Imran Khan was catapulted to global fame as a World Cup cricket champion, but the man known in the West as a celebrity playboy is now seeking to lead Pakistan as a populist, religiously devout, anti-corruption reformist.
Khan’s shot at becoming prime minister in elections on July 25 — believed to be his best chance since entering politics two decades ago — is coloured by allegations the electoral playing field is being fixed for the erstwhile fast bowler by the powerful military.
Khan has denied the claims and decried the venality of Pakistan’s political elite, promising to build an “Islamic welfare state” if his Pakistan Tehreek-i-Insaf (PTI) party form the next government.
Recent polls show PTI’s popularity climbing nationally, while arch-rival Nawaz Sharif’s incumbent Pakistan Muslim League-Nawaz (PML-N) party limps into the contest.
The PML-N complains this is the result of military pressure, with party activists calling out “blatant” attempts to manipulate the polls.
Former prime minister Sharif was ousted last year and has been behind bars since returning to the country earlier this month to face a corruption conviction, removing Khan’s most formidable foe from the contest.
In contrast Khan has cut a relaxed image on the campaign trail, looking increasingly confident of his chances.
In the West, the man who led Pakistan’s 1992 World Cup champion cricket team is typically seen through the prism of his celebrity and memories of his high-profile romances, including a nine-year marriage to British socialite Jemima Goldsmith.
Back home the thrice-married 65-year-old cuts a more conservative persona as a devout Muslim, often carrying prayer beads and nurturing beliefs in living saints.
Earlier this year, he married his spiritual advisor Bushra Maneka, with wedding photos showing the new bride clad in an ultra-conservative veil — an astronomical departure from his days plastered in the British tabloids.
And just last month he roused the ire of women after saying feminism has “degraded the role of a mother”.
Khan is also described as impulsive and brash, too tolerant of militancy and fostering close links to Islamists, amid speculation over his ties to Pakistan’s military establishment.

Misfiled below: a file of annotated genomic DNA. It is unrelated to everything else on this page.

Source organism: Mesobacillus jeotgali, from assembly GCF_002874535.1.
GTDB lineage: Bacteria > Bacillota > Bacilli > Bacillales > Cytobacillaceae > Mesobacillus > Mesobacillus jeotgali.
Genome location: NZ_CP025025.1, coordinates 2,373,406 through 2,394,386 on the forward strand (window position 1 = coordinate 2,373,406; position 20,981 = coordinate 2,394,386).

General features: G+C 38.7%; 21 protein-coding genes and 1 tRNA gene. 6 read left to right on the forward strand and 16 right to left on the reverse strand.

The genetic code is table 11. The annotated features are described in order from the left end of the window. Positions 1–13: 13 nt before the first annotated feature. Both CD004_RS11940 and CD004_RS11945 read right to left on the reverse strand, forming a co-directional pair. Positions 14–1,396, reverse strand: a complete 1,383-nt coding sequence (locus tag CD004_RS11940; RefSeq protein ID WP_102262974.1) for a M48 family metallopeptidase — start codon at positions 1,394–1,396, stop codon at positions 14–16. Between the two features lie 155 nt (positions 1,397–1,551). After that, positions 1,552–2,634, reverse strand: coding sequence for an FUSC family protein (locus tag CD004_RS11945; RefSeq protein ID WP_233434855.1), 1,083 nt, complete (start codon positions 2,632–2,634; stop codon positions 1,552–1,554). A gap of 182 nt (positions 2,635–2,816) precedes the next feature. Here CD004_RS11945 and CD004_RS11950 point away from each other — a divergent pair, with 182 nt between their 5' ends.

But to his legions of fans, he is uncorrupted and generous, spending his years off the pitch building hospitals and a university.
“We want change because the current system is corrupt, and we are going to have to face many difficulties,” said PTI supporter Jamil Ahmed.
– ‘End the hatred’ –
Khan entered Pakistan’s chaotic politics in 1996 promising to fight graft.
For his first decade and a half as a politician he sputtered, with PTI never securing more than a few seats in the national assembly.
“Sports teaches you that life is not in a straight line,” he told AFP earlier this year. “You take the knocks. You learn from your mistakes.”
In 2012 PTI’s popularity surged with hordes of young Pakistanis who grew up idolising Khan as a cricket icon reaching voting age.
Khan admits his party was ill-prepared to capitalise on the gains during the 2013 election. But that was then.
“For the first time, we’ll be going into elections prepared,” he has said previously of 2018.
Five years later PTI is running a nationwide campaign including areas far from its northwestern and urban strongholds.
To shore up its chances of winning, PTI has begun luring candidates away from Sharif’s party, stirring controversy among long-time party loyalists who say Khan is relying on the same corrupt politicians he once denounced.
Some fear Khan’s mercurial nature is unsuited to being prime minister.
He has raised eyebrows by increasingly catering to religious hardliners, particularly over the hugely inflammatory charge of blasphemy, spurring fears his leadership could embolden extremists.
“It’s hard to judge anyone when they’re in opposition because the real challenge is when you take over,” said journalist Arifa Noor. “On the downside he’s playing up the religion card.”
Khan has also been attacked for his repeated calls to hold talks with militants and for his party’s alliance with Sami ul Haq, the so-called Father of the Taliban whose madrassas once educated Taliban stalwarts Mullah Omar and Jalaluddin Haqqani.
And earlier this month, the al Qaeda-linked Harkat-ul-Mujahideen announced their support for Khan’s party, with pictures of the US-designated terrorist group’s leader posing with PTI hopefuls posted online.
Still, many, including Khan, believe this is the best political opportunity he will ever have.
“After the 25th of July, God willing we will reunite this divided nation,” he said during a rally in Lahore days before the polls. “And end the hatred.”